song_victor

Sheng-Kwei (Victor) Song, PhD

Professor of Radiology

Development of non-invasive imaging of central nervous system white matter Read More

Email: ssong@wustl.edu
Lab Phone: (314) 362-9988
Website: Song Lab
Lab Location: East Building 2313
Keywords: Multiple Sclerosis, spinal cord injury, white matter injury, MRI, Diffusion MRI

Development of non-invasive imaging of central nervous system white matter

Quantification of White Matter Injury using Diffusion Tensor Imaging:
Myelin loss and axonal damage are both observed in white matter injuries. Each may have significant impact on the long-term disability of patients. Currently, there does not exist a non-invasive biological marker that enables differentiation between myelin and axonal injury.

Diffusion tensor imaging (DTI) has been widely applied in the CNS for detailed analyses of tissue morphology and pathology. The primary parameters accessible from DTI, the directional diffusivities, are often combined into summary parameters sensitive to tissue pathology and morphology. However, such parameters lack specificity to detect and differentiate axon vs. myelin degeneration.

His research lab has taken a different approach to analyze DTI parameters for detecting and differentiating axon vs. myelin degeneration in various mouse models of white matter injury. Dr. Song hopes to translate our animal findings into clinical settings. Current studies include the following:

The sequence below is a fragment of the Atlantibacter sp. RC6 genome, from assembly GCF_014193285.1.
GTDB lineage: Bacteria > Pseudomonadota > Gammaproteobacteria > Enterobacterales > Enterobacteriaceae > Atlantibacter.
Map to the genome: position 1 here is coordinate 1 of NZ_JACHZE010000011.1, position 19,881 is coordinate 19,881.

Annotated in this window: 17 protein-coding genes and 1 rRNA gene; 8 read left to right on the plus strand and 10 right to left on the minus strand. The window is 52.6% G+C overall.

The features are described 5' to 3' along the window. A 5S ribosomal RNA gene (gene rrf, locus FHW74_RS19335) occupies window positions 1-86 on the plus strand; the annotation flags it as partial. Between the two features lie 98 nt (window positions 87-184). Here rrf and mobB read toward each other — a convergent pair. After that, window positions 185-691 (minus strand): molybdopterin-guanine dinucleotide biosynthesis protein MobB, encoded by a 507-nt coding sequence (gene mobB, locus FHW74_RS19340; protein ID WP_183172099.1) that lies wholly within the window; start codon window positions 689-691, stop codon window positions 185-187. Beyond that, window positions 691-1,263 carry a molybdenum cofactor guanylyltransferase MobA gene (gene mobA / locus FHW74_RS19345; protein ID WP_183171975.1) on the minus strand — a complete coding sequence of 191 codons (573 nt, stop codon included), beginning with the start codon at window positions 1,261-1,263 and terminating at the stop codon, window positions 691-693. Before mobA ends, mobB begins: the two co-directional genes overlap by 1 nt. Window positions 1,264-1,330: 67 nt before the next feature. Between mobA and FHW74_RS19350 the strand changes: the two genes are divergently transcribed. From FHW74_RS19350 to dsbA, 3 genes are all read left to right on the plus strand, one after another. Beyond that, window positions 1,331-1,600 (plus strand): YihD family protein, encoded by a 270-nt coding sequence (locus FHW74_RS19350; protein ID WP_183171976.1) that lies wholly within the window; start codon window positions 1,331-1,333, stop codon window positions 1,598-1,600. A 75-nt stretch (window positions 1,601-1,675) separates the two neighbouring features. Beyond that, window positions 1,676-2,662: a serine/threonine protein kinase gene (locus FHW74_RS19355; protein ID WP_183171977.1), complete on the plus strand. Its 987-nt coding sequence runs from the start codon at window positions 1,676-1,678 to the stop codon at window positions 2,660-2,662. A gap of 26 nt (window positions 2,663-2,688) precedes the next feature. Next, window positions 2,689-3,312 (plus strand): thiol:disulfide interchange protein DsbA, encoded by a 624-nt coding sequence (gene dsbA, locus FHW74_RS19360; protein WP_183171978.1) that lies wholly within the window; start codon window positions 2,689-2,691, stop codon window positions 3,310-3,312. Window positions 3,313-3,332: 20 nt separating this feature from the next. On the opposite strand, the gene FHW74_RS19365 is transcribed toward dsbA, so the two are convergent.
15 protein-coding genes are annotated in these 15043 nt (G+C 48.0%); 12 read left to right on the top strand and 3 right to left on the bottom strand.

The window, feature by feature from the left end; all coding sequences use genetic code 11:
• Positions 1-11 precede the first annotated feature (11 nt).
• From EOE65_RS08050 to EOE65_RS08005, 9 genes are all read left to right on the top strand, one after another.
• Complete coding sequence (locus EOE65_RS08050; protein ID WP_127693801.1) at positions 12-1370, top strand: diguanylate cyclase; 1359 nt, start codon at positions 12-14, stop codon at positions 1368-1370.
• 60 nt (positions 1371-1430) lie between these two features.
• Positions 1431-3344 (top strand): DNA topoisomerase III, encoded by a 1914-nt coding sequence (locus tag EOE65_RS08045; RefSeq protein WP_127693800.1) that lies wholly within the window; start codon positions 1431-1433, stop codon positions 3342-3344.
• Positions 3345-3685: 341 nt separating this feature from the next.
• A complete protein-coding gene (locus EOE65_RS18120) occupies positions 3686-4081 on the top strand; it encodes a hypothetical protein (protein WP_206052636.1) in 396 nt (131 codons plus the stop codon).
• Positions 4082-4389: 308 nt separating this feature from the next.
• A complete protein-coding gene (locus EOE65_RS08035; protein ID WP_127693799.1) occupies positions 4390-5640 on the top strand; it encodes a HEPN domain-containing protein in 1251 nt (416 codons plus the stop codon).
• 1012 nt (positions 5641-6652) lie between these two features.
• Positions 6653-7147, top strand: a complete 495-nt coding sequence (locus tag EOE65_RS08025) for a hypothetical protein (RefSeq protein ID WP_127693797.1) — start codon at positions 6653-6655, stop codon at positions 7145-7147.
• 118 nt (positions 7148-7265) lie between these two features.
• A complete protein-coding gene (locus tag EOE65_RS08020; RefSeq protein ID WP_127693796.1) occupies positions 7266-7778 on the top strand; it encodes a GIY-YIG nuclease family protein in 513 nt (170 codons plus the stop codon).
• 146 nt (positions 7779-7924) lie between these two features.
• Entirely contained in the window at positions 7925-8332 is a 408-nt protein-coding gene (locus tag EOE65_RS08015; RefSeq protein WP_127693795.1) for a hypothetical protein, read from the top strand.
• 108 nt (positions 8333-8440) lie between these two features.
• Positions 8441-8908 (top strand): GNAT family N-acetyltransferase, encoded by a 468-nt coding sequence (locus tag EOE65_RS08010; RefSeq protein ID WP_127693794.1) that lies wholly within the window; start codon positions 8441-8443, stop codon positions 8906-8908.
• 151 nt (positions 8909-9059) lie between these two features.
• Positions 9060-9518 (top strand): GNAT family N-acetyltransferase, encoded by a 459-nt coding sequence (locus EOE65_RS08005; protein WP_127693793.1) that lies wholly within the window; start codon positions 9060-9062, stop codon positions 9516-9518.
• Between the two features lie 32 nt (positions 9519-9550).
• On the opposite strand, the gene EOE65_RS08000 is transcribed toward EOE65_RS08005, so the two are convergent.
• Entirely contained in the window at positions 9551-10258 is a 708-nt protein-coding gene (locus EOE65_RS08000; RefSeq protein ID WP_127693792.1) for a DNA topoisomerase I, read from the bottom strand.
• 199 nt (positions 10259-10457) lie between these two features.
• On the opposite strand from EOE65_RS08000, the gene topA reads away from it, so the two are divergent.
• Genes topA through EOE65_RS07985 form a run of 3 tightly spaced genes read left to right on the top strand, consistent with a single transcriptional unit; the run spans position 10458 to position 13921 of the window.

• Examination of demyelination and remyelination of mouse CNS white matter using in vivo DTI.
• Quantification of white matter injury in mouse model of experimental allergic encephalomyelitis (EAE) on various genetic backgrounds for mechanistic studies.
• Evaluation of evolving white matter injury in mouse model of spinal cord injury using in vivo DTI.
• Understanding effect Alzheimer’s disease on CNS white matter using transgenic mouse models and in vivo DTI.
• Quantification of white matter in mouse model of retinal ischemia using in vivo DTI.
• Evaluation of disease progression in multiple sclerosis (MS) patients.

EmailPrintShare
‘s News & Select Publications